It is sometimes said that the stock market climbs a “wall of worry” – meaning that it overcomes uncertainty, or even bad news. By any measure, that is what happened in 2012. And there remains plenty of uncertainty for 2013.
Believe it or not, this year will mark the fifth anniversary of the 2008 financial crisis and the beginning of the great recession. The subsequent economic recovery has been the weakest in post-war history. GDP has grown just 2.4% annually compared with an average of 3.4%. Doom and gloom headlines abounded in 2012, including reports of the incredible damage to the northeast coast caused by Super Storm Sandy. The presidential election focused almost entirely on the economy and what policies should be engaged to encourage stronger growth. Following the election, stories about the so-called “fiscal cliff” were ringing in our ears.
In the face of all this, stock markets around the world achieved extraordinary gains. Despite a flat (-.38%) fourth quarter, the S&P 500 Total Return Index gained 16% in 2012. The annualized return for the past three years has been 10.87%. In March, capping a 4 ½ year grind, the index finally surpassed the high set in October, 2007 and ended the year 3.3% above the previous high – not entirely out of line with past peak-to-peak recoveries.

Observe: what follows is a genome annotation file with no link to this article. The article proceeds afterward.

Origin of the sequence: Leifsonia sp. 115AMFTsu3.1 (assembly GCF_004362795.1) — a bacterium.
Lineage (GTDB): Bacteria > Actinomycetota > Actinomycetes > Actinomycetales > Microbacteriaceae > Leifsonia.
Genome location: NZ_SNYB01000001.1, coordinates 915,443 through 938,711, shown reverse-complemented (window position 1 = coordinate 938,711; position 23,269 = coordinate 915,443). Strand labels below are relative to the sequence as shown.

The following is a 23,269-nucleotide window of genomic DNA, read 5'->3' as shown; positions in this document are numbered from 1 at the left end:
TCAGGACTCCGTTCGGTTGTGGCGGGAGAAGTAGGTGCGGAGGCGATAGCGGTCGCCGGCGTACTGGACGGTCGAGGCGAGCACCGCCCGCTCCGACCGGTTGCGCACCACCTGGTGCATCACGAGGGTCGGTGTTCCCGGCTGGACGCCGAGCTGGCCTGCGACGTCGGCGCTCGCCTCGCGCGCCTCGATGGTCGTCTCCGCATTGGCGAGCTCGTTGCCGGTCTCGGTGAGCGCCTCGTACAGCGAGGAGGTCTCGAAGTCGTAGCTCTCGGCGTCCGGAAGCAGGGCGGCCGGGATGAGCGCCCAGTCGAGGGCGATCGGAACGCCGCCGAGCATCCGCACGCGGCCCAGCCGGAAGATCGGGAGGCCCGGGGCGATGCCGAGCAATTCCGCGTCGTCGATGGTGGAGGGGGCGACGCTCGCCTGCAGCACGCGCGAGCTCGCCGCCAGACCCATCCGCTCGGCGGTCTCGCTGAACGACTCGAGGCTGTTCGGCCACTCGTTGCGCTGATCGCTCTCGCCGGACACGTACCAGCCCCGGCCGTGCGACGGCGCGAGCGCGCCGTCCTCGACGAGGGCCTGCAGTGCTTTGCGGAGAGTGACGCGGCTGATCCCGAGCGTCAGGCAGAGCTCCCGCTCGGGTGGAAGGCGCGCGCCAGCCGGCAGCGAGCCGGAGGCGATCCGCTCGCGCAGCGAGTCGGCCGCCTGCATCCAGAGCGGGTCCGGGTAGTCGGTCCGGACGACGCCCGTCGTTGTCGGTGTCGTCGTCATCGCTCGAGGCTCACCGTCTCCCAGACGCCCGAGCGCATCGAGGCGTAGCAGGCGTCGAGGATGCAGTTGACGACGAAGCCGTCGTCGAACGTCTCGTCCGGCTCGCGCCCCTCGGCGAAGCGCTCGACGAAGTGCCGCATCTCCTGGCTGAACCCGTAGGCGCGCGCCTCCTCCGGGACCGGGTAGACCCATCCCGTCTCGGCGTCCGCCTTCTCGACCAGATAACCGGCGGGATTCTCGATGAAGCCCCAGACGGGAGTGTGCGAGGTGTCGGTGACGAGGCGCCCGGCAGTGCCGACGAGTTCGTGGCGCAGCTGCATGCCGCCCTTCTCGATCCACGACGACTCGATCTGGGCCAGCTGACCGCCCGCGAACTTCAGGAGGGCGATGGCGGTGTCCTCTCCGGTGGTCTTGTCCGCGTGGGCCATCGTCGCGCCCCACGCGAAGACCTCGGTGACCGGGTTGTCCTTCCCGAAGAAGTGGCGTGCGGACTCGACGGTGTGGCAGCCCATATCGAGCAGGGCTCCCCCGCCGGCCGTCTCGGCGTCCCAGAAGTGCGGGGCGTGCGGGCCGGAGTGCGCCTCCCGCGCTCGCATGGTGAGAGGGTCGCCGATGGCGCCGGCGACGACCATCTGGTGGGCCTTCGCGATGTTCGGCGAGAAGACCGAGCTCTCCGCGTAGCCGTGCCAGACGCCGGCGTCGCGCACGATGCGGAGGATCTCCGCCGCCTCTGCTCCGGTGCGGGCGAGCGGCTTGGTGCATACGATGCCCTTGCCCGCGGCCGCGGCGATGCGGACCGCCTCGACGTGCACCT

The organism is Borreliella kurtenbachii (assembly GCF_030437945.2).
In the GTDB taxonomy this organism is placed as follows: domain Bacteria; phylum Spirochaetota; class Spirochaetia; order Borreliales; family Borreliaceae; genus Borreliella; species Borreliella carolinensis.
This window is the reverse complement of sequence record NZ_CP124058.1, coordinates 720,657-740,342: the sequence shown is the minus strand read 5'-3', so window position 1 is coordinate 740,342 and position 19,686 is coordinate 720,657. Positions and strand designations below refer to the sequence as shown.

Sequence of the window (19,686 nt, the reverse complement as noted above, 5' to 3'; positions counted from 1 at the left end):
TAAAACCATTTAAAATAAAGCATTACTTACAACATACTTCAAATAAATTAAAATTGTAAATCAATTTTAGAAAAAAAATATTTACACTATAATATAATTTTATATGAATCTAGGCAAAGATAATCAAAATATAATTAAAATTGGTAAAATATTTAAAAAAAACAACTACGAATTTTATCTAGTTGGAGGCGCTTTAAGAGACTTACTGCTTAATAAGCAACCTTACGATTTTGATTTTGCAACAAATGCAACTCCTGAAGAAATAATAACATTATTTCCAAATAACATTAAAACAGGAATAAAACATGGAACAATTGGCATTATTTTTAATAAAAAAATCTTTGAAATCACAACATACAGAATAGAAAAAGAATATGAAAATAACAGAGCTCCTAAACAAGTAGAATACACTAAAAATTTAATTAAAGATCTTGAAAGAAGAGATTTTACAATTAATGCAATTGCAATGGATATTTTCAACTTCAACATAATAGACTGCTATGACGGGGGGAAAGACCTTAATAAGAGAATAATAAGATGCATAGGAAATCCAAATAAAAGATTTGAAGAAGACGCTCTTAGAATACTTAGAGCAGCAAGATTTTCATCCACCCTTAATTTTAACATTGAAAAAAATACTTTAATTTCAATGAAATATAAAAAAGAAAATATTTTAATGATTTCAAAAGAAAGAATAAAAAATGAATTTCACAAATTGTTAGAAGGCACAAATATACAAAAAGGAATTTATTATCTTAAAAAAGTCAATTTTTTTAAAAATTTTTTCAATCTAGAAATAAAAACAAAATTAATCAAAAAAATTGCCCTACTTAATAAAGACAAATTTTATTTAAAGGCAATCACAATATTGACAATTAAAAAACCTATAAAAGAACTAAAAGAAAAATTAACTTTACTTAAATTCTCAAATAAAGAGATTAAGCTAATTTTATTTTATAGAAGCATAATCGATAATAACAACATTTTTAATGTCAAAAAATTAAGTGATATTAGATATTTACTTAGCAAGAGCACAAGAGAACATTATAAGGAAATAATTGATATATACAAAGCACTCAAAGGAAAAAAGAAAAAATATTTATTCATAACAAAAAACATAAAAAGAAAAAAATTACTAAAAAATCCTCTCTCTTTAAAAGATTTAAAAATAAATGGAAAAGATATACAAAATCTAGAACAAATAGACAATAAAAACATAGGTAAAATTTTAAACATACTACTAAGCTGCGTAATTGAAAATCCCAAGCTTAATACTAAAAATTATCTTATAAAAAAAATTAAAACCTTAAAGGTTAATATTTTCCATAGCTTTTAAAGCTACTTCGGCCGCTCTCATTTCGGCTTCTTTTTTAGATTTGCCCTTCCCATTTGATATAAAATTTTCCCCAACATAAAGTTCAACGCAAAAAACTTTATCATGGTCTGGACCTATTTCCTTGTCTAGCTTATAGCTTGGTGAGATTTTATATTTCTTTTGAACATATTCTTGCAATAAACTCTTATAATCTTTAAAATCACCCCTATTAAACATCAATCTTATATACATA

Markets around the world had similar gains. The MSCI EAFE Index gained 17.32%. The Emerging Markets Index, despite slowing growth in China, was up 18.22%.
Corporate earnings have been strong and investors will continue to monitor them. Auto sales and manufacturing have been picking up. And even the housing market is beginning to come back to life.
But we still need to deal with the unfinished “fiscal cliff” business – including reaching agreement on raising debt ceiling, the $1.2 trillion across-the-board spending sequester and the continuing resolution (or even better, an actual budget) to fund the government.
Of course, uncertainty is never going to disappear as a challenge to investors. Otherwise we could record our gains the moment we committed our funds. So try not to worry too much about climbing that wall. Or even the occasional fall.